In Pygmalion’s Spectacles, Dan asks “why can’t you take a dream and make it real? If it works one way, it must work the other”, and the professor simply tells him that all artists do this. This is particularly pertinent to our discussion of the game development potential presented in this text. Can we consider an object in a VR experience as having the same level of reality as something we see in our everyday lives? Berkeley suggests that primary qualities (the look of something) and secondary qualities (a sensation that accompanies that object’s physicality – smell, touch, etc.) create a sensible object (The Principles of Human Knowledge). If we consider only primary qualities, perceiving an object in a video game would constitute the same sensible object as if we perceived the same object in real life. If we are looking and not touching, we perceive both objects in the same capacity and they exist in parallel to each other in either the fictional or real world. However, secondary qualities do not translate so neatly into the video game world. Developers today therefore focus on the reality of perception in their VR titles. With the rise of photorealistic graphics, everyday storyline circumstances, and relatable characters, these digital artists are aiming to represent a reality for full immersion by the user. However, to fully integrate the messages present in Pygmalion’s Spectacles as informed by Berkeley’s theory of immaterialism, developers need to pay more attention to the role sensation plays in user immersion. Clive Fencott argues that “presence is a mental state, it is therefore a direct result of perception rather than sensation” (qtd. McMahan, 75). This statement is however problematic. If presence truly is “a mental state” then the role perception plays in constituting a sensible object in the words of Berkeley is surely only half of the equation. The second half (sensation) is arguably best realized through emphasis on the mental processes associated with understanding an object’s reality and therefore user presence. To truly blur the lines between reality and illusion using Berkeley’s ideas of immaterialism, we need to consider the full process of understanding our conception of the material world.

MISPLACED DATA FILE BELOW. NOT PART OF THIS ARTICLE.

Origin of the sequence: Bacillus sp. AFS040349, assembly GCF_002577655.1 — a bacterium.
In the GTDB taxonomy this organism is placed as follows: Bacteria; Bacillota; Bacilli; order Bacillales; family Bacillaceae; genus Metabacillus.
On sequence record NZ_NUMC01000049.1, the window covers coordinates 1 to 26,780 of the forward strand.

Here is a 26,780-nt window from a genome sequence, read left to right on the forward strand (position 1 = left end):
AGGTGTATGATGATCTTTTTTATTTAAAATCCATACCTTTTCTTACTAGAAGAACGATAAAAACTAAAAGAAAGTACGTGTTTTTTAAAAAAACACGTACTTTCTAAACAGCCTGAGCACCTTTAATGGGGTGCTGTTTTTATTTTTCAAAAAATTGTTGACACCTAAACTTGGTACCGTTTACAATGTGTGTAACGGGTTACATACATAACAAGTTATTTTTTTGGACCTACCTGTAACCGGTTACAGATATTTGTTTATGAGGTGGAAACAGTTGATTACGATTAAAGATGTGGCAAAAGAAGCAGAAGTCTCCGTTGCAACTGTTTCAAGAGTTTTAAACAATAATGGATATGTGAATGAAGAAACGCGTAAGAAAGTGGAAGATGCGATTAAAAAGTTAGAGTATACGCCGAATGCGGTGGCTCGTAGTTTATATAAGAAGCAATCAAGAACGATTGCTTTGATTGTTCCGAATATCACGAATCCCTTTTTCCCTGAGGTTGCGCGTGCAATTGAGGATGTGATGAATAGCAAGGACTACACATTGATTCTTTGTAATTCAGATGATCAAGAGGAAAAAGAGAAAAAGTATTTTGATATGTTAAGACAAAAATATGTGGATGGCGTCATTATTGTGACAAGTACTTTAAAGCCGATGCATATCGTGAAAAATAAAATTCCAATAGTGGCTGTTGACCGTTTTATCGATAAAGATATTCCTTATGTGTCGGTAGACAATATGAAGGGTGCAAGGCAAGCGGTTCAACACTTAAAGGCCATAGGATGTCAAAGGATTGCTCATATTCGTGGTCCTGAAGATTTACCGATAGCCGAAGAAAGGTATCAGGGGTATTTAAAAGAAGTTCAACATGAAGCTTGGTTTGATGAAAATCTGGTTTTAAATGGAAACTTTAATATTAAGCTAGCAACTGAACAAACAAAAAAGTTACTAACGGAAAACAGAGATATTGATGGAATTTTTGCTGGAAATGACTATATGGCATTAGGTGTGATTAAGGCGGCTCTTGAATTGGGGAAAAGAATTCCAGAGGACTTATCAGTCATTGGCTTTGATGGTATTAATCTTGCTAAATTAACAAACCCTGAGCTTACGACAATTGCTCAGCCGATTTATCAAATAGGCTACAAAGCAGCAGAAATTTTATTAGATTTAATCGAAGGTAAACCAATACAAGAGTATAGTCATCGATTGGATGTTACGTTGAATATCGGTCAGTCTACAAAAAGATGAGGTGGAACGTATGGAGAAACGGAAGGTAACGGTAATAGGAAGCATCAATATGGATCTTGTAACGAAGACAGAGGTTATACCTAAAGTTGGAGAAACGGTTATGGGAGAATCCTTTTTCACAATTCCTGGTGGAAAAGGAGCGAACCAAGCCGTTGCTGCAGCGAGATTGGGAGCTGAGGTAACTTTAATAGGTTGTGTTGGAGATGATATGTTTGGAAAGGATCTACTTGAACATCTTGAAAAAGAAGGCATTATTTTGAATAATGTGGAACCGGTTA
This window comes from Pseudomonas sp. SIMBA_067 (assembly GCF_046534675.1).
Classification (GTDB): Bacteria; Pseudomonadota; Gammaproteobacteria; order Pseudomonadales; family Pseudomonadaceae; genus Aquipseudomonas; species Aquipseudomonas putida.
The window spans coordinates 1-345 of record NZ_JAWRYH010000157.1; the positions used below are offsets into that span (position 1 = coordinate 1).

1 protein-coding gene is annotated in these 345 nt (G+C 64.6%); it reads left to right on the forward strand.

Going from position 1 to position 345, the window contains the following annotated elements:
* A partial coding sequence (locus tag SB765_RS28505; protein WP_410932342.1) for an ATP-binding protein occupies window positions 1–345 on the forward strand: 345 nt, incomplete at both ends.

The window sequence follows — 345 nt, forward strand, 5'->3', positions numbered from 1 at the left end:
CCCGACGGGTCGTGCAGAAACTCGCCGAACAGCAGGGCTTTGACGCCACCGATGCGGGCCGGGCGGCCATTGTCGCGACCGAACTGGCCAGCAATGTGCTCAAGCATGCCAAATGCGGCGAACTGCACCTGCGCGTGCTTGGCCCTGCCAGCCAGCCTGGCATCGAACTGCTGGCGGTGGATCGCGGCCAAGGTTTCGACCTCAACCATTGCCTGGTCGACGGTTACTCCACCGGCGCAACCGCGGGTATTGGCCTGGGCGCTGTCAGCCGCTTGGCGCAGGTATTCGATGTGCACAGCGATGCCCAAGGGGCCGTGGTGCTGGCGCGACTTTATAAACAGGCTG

During his ‘virtual’ experience, our protagonist admits that “he had forgotten the paradoxes of illusion; this was no longer illusion to him but reality itself”. He is perceiving the world around him as real, and therefore it is so. Reality and illusion blur in this fictional precursor to the virtual reality we know today, however today’s technologies have the capabilities to blur reality and illusion in their very product. Esteemed video game theorist Jesper Juul’s book Half-Real details the unique space occupied by the video game in our perceptions of reality. He argues that “the fictional world of a game strongly depends on the real world in order to exist”, we have already detailed the truth behind this statement, however Juul takes this notion further, arguing for the reversal of the dream world just as Dan does. “The fictional world cues the player into making assumptions about the real world in which the player plays a game” (168) – the game world exists within a fictional world that is part of the real world. Video games essentially inhabit a space between fictional and real world where they bleed into each via their players but inhabit neither when not engaged with. When we play a game, for example, the characters exist to us as conceptualized figures within the game world. However, their habitation of the game world, and the game world’s presence in the real world creates a conceptual reality in their existence. You can say, for example, that Uncharted’s Nathan Drake exists. Perhaps in our physical sense of being, the adventurer and treasure hunter heart throb is not fully realized. And yet, we share a conceptualized perception of Nathan Drake. He is a character that we know, understand, and recognize, and may live to the same level of reality in our minds as the people we encounter every day on the street. It is this unique placement of the virtual experience that is critical in Dan’s dismissal of his dream world as illusion. He essentially forgets that he is taking part in a mediated experience, where the characters have been created and exist at a crossroads between fiction and reality. Taking Juul’s assumptions on this matter alongside Berkeley’s theory of immaterialism, we can begin to see how perception itself aligns the virtual world with the real world in our conceptualization of ‘sensible objects’ and their realities.